1. Grujić Radoslav,
Republic of Srpska, Bosnia and Herzegovina
The enormous increase in the population on Earth requires the production of a large amount of food needed to feed the population. Meeting the need for meat and protein requires a significant increase in the number of animals from which meat is produced. Predictions say that world meat production will double by 2050. However, such a trend is considered unsustainable due to the negative impact on the environment. Industrial animal farming is under heavy scrutiny for its impact on the environment, public health and animal welfare. In order to reduce this negative impact, in the global movement to search for other sources of protein, the so-called. meat analogues, science, production and political structures became involved. The biggest challenge for science and profession is to develop meat analogs that have similar nutritional and sensory properties as traditional meat. In addition to plant proteins, cultured meat ("in vitro cultures of cells or tissues"), modified meat ("genetically modified organisms") and proteins extracted from biomass obtained by growing single-celled organisms (bacteria, fungi, microalgae and yeasts) have a great chance of becoming a substitute for meat in the near future. Cultured meat is meat grown in vitro from animal cells. Cells are taken from a living animal by biopsy and placed in a cultivator where they are replicated. Muscle and fat tissue are formed from these cells, which are later processed into meat products. In this way, it is possible to produce meat without slaughtering animals.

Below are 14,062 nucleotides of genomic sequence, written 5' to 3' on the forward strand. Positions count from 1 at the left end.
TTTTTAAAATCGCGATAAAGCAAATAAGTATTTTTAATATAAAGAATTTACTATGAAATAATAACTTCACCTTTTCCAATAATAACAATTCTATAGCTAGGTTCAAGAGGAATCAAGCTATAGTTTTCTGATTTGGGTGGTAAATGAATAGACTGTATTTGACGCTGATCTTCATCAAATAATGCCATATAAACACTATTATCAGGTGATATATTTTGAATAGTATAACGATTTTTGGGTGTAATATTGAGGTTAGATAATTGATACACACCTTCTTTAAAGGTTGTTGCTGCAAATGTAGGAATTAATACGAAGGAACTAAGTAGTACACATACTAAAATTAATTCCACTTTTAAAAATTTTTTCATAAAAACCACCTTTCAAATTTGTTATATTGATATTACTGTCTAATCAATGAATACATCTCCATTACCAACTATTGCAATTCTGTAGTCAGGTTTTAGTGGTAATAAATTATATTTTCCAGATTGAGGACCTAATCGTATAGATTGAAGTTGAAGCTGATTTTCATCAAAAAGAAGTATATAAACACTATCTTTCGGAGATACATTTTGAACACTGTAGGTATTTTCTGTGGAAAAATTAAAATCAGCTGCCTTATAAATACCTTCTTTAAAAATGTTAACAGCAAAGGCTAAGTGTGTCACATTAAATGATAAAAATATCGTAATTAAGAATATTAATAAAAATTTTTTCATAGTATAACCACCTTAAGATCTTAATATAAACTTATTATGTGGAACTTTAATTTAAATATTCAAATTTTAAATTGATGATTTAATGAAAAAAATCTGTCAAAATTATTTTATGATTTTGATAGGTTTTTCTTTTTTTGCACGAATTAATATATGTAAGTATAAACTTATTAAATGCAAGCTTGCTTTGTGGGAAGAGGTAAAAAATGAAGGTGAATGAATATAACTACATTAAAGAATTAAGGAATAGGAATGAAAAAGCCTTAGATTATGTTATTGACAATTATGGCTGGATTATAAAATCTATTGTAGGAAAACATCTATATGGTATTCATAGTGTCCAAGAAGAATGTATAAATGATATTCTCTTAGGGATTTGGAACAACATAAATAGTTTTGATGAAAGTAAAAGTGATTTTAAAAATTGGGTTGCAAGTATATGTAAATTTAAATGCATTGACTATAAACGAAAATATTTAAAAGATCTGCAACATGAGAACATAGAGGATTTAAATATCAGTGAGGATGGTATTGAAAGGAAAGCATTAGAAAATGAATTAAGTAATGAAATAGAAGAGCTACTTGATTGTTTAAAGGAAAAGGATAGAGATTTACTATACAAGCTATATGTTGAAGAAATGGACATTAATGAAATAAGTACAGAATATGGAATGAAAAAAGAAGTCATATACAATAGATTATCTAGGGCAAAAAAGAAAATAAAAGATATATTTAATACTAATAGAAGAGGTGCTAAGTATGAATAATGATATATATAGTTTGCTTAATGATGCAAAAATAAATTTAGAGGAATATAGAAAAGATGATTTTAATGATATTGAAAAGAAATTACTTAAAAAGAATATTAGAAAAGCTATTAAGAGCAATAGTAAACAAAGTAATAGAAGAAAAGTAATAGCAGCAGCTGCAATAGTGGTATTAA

The aim of the authors of this paper is to present cultured meat from several aspects, including issues related to possible benefits for the environment, consumer perception, establishing and complying with regulations, etc. To achieve this, the authors analyzed the latest available literature on this topic. According to the analyzed works, it is necessary to increase the production of meat analogues and thereby reduce the environmental and health problems related to meat consumption.
The development of alternative proteins (cultured meat, vegetable proteins and microproteins) increases the optimism of all those who want to reduce industrial animal husbandry. However, consumers' attitudes towards this issue are still not completely clear. Without changing consumer attitudes about cultured meat, the results achieved during scientific research will not result in the development of new protein products.
Ključne reči :
SIMPOZIJUM B - Biomaterijali i nanomedicina